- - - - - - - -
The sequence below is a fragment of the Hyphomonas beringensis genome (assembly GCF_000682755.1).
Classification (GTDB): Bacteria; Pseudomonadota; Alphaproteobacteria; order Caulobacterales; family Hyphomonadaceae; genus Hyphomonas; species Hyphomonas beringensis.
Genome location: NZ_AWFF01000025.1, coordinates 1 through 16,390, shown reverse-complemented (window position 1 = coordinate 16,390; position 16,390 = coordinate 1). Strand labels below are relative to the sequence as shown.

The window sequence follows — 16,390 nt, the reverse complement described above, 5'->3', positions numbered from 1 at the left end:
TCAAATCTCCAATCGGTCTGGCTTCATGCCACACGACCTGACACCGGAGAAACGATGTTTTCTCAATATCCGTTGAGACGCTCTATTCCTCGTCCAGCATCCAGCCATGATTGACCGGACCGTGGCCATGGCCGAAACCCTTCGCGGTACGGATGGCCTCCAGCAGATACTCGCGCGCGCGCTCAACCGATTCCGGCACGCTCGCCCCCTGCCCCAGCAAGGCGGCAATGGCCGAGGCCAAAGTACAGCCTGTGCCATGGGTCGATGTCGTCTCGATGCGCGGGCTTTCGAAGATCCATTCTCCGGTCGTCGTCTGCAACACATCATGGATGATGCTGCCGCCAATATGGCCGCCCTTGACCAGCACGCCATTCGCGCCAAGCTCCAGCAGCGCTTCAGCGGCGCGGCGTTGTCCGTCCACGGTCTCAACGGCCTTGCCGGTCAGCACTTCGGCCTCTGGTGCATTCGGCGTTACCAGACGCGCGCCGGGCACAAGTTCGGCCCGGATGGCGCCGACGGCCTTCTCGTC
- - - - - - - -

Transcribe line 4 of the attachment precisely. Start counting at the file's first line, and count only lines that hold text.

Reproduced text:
The window sequence follows — 16,390 nt, the reverse complement described above, 5'->3', positions numbered from 1 at the left end: